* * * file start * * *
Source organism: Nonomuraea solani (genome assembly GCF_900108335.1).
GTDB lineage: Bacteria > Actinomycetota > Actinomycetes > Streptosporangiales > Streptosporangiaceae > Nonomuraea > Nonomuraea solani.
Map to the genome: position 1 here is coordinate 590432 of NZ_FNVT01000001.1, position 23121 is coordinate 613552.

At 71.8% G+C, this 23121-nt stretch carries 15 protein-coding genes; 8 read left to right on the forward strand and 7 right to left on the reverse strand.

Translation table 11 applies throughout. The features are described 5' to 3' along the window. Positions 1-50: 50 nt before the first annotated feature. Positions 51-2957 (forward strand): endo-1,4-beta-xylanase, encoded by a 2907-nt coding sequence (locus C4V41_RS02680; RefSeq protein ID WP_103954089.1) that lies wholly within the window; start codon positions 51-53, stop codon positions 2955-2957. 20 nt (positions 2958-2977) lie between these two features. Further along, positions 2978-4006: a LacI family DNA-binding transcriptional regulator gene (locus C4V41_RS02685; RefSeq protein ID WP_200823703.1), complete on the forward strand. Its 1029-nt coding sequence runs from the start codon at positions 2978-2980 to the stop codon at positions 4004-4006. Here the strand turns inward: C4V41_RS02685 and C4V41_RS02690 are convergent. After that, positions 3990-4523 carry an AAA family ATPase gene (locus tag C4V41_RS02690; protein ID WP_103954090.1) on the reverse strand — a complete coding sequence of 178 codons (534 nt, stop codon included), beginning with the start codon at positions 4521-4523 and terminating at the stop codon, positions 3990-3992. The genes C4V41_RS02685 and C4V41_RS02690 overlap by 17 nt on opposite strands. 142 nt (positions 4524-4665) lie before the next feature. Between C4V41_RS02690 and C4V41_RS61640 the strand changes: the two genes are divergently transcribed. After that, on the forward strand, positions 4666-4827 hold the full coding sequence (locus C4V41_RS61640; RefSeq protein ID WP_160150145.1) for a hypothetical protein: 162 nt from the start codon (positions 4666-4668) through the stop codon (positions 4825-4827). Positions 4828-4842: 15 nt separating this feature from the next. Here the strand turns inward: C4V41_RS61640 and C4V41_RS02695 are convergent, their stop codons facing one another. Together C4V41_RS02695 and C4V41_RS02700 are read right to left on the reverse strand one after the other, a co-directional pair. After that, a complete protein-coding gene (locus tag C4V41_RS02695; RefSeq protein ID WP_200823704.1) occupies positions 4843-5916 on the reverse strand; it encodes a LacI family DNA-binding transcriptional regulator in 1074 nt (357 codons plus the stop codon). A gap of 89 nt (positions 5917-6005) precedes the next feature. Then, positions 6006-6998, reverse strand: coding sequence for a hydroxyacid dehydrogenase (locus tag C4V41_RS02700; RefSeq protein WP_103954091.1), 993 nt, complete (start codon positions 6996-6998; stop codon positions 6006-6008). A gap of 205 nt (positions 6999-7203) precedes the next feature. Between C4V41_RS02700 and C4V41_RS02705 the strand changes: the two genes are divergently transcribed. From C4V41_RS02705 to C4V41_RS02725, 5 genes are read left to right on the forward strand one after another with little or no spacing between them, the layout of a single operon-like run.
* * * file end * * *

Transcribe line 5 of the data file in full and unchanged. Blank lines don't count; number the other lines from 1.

Translation table 11 applies throughout. The features are described 5' to 3' along the window. Positions 1-50: 50 nt before the first annotated feature. Positions 51-2957 (forward strand): endo-1,4-beta-xylanase, encoded by a 2907-nt coding sequence (locus C4V41_RS02680; RefSeq protein ID WP_103954089.1) that lies wholly within the window; start codon positions 51-53, stop codon positions 2955-2957. 20 nt (positions 2958-2977) lie between these two features. Further along, positions 2978-4006: a LacI family DNA-binding transcriptional regulator gene (locus C4V41_RS02685; RefSeq protein ID WP_200823703.1), complete on the forward strand. Its 1029-nt coding sequence runs from the start codon at positions 2978-2980 to the stop codon at positions 4004-4006. Here the strand turns inward: C4V41_RS02685 and C4V41_RS02690 are convergent. After that, positions 3990-4523 carry an AAA family ATPase gene (locus tag C4V41_RS02690; protein ID WP_103954090.1) on the reverse strand — a complete coding sequence of 178 codons (534 nt, stop codon included), beginning with the start codon at positions 4521-4523 and terminating at the stop codon, positions 3990-3992. The genes C4V41_RS02685 and C4V41_RS02690 overlap by 17 nt on opposite strands. 142 nt (positions 4524-4665) lie before the next feature. Between C4V41_RS02690 and C4V41_RS61640 the strand changes: the two genes are divergently transcribed. After that, on the forward strand, positions 4666-4827 hold the full coding sequence (locus C4V41_RS61640; RefSeq protein ID WP_160150145.1) for a hypothetical protein: 162 nt from the start codon (positions 4666-4668) through the stop codon (positions 4825-4827). Positions 4828-4842: 15 nt separating this feature from the next. Here the strand turns inward: C4V41_RS61640 and C4V41_RS02695 are convergent, their stop codons facing one another. Together C4V41_RS02695 and C4V41_RS02700 are read right to left on the reverse strand one after the other, a co-directional pair. After that, a complete protein-coding gene (locus tag C4V41_RS02695; RefSeq protein ID WP_200823704.1) occupies positions 4843-5916 on the reverse strand; it encodes a LacI family DNA-binding transcriptional regulator in 1074 nt (357 codons plus the stop codon). A gap of 89 nt (positions 5917-6005) precedes the next feature. Then, positions 6006-6998, reverse strand: coding sequence for a hydroxyacid dehydrogenase (locus tag C4V41_RS02700; RefSeq protein WP_103954091.1), 993 nt, complete (start codon positions 6996-6998; stop codon positions 6006-6008). A gap of 205 nt (positions 6999-7203) precedes the next feature. Between C4V41_RS02700 and C4V41_RS02705 the strand changes: the two genes are divergently transcribed. From C4V41_RS02705 to C4V41_RS02725, 5 genes are read left to right on the forward strand one after another with little or no spacing between them, the layout of a single operon-like run.